June 2006
Volume 6, Issue 6
Free
Vision Sciences Society Annual Meeting Abstract  |   June 2006
Feminine-looking faces belong to friendly and helpful people - stereotyping with a parametric image model
Author Affiliations
  • Mirella Walker
    Departement Informatik, Bernoullistr. 16, 4056 Basel, Switzerland
  • Thomas Vetter
    Departement Informatik, Bernoullistr. 16, 4056 Basel, Switzerland
Journal of Vision June 2006, Vol.6, 1067. doi:10.1167/6.6.1067
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      Mirella Walker, Thomas Vetter; Feminine-looking faces belong to friendly and helpful people - stereotyping with a parametric image model. Journal of Vision 2006;6(6):1067. doi: 10.1167/6.6.1067.

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Abstract
 

Previous findings suggest that the gender-stereotypic physical appearance of a person influences how this person is regarded. In earlier studies, the physical appearance was manipulated by preselecting stimulus persons with feminine- or masculine-looking faces. In our study, we used a method of image-manipulation to produce the stimuli. Each image was analyzed by actively reconstructing it with a Computer Graphics based 3D Morphable Face Model. These images were manipulated by adding a gender-vector that was learned from exemplar human heads. All heads in the model are labeled male or female. The gender vector is the gradient vector of the regression function that describes the labeled data best. By applying this vector to an image, we synthesized two novel photo-realistic images: a more feminine- and a more masculine-looking one. The information in the model for specifying gender is not only effective, but effective enough to induce the well-known social psychological phenomenon of stereotyping of males and females. Participants were asked to judge the social skills and aptitude of leadership applicants on the basis of images and fictive job references. Thus sex, appearance and attributes were manipulated independently. The results indicate that feminine-looking applicants are judged to be more socially skilled than masculine-looking ones, independent of their sex and attributed characteristics. Furthermore, feminine-looking applicants seem to suit best to the job when characterized as dominant, masculine-looking ones, when characterized as socially skilled. Our novel method of image manipulation has the advantage to let us change one parameter of faces independent of identity information.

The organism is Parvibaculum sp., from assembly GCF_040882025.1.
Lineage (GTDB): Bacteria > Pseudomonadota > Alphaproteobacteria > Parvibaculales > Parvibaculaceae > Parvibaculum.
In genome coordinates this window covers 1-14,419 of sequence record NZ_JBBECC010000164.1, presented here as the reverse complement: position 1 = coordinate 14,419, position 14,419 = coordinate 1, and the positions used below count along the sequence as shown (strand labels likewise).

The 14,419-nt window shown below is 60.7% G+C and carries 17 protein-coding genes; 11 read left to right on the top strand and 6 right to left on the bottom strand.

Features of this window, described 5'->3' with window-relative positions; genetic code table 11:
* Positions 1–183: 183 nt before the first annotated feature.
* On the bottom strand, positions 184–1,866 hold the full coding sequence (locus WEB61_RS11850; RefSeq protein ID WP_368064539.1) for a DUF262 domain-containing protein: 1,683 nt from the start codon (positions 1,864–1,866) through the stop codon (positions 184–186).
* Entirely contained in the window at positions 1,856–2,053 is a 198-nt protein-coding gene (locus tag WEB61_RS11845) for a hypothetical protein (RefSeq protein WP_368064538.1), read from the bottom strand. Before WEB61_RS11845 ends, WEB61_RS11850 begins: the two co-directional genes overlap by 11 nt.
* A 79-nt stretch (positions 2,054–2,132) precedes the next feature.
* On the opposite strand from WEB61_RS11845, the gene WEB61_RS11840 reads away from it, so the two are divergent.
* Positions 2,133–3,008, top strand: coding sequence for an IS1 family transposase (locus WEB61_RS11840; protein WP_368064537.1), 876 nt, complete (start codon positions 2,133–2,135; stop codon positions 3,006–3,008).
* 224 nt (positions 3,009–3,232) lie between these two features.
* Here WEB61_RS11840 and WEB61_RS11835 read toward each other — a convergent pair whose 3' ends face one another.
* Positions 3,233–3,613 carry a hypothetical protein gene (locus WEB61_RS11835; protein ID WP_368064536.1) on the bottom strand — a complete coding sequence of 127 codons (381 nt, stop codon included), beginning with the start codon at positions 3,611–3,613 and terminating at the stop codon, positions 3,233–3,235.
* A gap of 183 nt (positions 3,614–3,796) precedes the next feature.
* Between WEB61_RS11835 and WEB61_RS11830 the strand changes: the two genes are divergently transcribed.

Walker, M. Vetter, T. (2006). Feminine-looking faces belong to friendly and helpful people - stereotyping with a parametric image model [Abstract]. Journal of Vision, 6(6):1067, 1067a, http://journalofvision.org/6/6/1067/, doi:10.1167/6.6.1067. [CrossRef]
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